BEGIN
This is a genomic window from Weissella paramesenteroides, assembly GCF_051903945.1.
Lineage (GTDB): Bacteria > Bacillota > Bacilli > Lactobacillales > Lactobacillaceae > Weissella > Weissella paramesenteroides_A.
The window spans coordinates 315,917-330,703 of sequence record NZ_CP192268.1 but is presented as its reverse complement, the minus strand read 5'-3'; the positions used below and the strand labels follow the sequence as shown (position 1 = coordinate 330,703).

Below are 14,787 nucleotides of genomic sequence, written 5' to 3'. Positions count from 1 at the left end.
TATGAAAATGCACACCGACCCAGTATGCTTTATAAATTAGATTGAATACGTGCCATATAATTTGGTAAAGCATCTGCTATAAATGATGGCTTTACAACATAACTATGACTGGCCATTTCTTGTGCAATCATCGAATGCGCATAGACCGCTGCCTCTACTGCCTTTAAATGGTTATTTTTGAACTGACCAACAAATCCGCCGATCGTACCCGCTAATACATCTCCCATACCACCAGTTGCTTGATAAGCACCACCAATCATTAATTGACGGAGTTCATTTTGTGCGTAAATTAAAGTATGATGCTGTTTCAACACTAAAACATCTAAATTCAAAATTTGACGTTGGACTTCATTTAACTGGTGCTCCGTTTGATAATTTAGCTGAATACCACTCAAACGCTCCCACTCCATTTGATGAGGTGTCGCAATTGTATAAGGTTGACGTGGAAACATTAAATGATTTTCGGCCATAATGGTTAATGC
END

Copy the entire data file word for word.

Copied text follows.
This is a genomic window from Weissella paramesenteroides, assembly GCF_051903945.1.
Lineage (GTDB): Bacteria > Bacillota > Bacilli > Lactobacillales > Lactobacillaceae > Weissella > Weissella paramesenteroides_A.
The window spans coordinates 315,917-330,703 of sequence record NZ_CP192268.1 but is presented as its reverse complement, the minus strand read 5'-3'; the positions used below and the strand labels follow the sequence as shown (position 1 = coordinate 330,703).

Below are 14,787 nucleotides of genomic sequence, written 5' to 3'. Positions count from 1 at the left end.
TATGAAAATGCACACCGACCCAGTATGCTTTATAAATTAGATTGAATACGTGCCATATAATTTGGTAAAGCATCTGCTATAAATGATGGCTTTACAACATAACTATGACTGGCCATTTCTTGTGCAATCATCGAATGCGCATAGACCGCTGCCTCTACTGCCTTTAAATGGTTATTTTTGAACTGACCAACAAATCCGCCGATCGTACCCGCTAATACATCTCCCATACCACCAGTTGCTTGATAAGCACCACCAATCATTAATTGACGGAGTTCATTTTGTGCGTAAATTAAAGTATGATGCTGTTTCAACACTAAAACATCTAAATTCAAAATTTGACGTTGGACTTCATTTAACTGGTGCTCCGTTTGATAATTTAGCTGAATACCACTCAAACGCTCCCACTCCATTTGATGAGGTGTCGCAATTGTATAAGGTTGACGTGGAAACATTAAATGATTTTCGGCCATAATGGTTAATGC